One of the most dominant issues in government across the country these last several months has been parental involvement in their children’s education. Elections last year dramatically illustrated the demand from parents to be more involved in their local schools, know what their children are being taught, and be aware of the materials their children can access. Parents are asserting their God-given rights and responsibilities to raise their children in the manner they see fit. When parents see a lack of rigor, sexually explicit materials in their children’s curriculum, or obscene content available to them in a school library, they expect to be heard and to have a resolution.
This week the Iowa Senate passed SF 2369 to empower parents and give them the ability to direct their children’s education. The first major policy initiative in the bill is commonly referred to as the “Parents’ Bill of Rights.” It guarantees parents have access to the curriculum, library materials, guest speakers, and other information related to the public education of their children. Sexually explicit material is more commonly available in public school and parents are becoming aware of it. Many parents want a clear and consistent path to address that material with the school. This bill provides that path. If the concerns parents have regarding their student’s education are not adequately addressed by the school, then parents need choice in education.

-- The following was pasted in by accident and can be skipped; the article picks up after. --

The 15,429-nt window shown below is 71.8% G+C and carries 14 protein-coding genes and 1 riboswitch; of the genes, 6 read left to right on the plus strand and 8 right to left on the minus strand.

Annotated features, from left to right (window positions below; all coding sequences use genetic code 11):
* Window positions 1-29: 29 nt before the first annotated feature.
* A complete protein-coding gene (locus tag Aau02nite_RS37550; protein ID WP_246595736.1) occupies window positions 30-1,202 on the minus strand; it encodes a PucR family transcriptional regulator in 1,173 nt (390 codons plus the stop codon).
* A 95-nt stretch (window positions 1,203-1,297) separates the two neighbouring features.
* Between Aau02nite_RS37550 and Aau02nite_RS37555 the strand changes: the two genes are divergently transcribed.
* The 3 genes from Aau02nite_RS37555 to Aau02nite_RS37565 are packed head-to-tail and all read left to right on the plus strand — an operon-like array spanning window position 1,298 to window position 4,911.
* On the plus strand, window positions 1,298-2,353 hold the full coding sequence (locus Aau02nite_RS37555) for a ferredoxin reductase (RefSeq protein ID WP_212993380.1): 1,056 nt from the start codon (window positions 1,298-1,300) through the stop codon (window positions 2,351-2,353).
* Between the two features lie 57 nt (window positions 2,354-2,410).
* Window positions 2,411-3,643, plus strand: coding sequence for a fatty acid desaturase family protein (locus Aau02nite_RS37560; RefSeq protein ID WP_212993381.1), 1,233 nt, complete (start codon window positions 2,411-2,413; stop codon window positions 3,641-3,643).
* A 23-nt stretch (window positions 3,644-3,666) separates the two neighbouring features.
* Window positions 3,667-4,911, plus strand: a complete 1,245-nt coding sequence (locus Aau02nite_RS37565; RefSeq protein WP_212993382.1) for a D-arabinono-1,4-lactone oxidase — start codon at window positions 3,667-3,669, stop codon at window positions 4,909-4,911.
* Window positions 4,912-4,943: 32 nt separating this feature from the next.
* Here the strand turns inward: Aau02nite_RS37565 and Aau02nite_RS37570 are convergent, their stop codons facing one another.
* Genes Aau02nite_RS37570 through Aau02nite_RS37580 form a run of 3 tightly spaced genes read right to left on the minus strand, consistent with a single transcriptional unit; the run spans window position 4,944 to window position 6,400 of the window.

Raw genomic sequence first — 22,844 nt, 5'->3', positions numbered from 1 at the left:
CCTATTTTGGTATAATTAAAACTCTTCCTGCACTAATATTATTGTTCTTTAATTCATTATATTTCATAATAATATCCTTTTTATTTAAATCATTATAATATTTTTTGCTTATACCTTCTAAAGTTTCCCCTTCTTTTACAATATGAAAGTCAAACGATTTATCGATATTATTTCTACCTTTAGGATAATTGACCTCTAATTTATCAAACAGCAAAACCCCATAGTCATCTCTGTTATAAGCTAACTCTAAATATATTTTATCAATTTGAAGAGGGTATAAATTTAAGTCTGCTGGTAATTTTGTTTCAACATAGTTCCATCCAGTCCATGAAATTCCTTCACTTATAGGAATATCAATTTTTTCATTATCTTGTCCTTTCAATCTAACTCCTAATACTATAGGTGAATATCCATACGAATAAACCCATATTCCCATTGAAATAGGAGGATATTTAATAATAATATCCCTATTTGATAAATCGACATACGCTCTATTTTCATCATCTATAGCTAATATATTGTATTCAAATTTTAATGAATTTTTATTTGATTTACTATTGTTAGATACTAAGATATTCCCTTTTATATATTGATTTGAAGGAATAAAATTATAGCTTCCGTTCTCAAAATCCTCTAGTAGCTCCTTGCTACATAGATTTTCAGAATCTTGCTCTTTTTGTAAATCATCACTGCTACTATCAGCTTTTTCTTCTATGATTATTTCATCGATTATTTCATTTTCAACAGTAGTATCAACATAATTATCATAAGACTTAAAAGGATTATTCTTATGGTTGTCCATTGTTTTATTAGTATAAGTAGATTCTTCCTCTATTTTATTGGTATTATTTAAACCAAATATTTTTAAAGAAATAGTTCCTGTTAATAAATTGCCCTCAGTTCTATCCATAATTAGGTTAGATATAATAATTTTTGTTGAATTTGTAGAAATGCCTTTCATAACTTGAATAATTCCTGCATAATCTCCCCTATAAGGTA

The second major part of the bill gives parents that choice in education. Up to 10,000 Iowa students would be able to utilize a scholarship to pay for private school education if their family income is less than 400 percent of the federal poverty level or they have an individualized education plan (IEP). This proposal gives low- and middle-income parents in Iowa the same school choice options wealthy parents have. With this bill all Iowa families will have access to school choice, not just parents who can afford it.
The state portion of education funding is approximately $7,500 per student. In this bill, more than $5,00 of that amount is available in a scholarship for a student for private school education. The remainder is allocated to a special fund to support increased operational sharing functions. Operational sharing is a tool used by many rural districts in Iowa to share administrators and other leadership functions with nearby districts to meet the needs of the rural school at a reduced cost.
Last year the Iowa Senate passed bills ensuring parents had the option to send their children to school full time, making Iowa’s open enrollment law applicable to all students, and giving parents the choice to decide if their child wore a mask to school. SF 2369 continues to implement that pro-parent agenda and empowers parents to more effectively direct their children’s education. It empowers them with a clear and consistent path to involvement in their local schools. If their local schools are unable or unwilling to meet expectations then all parents will now have a choice in their children’s education.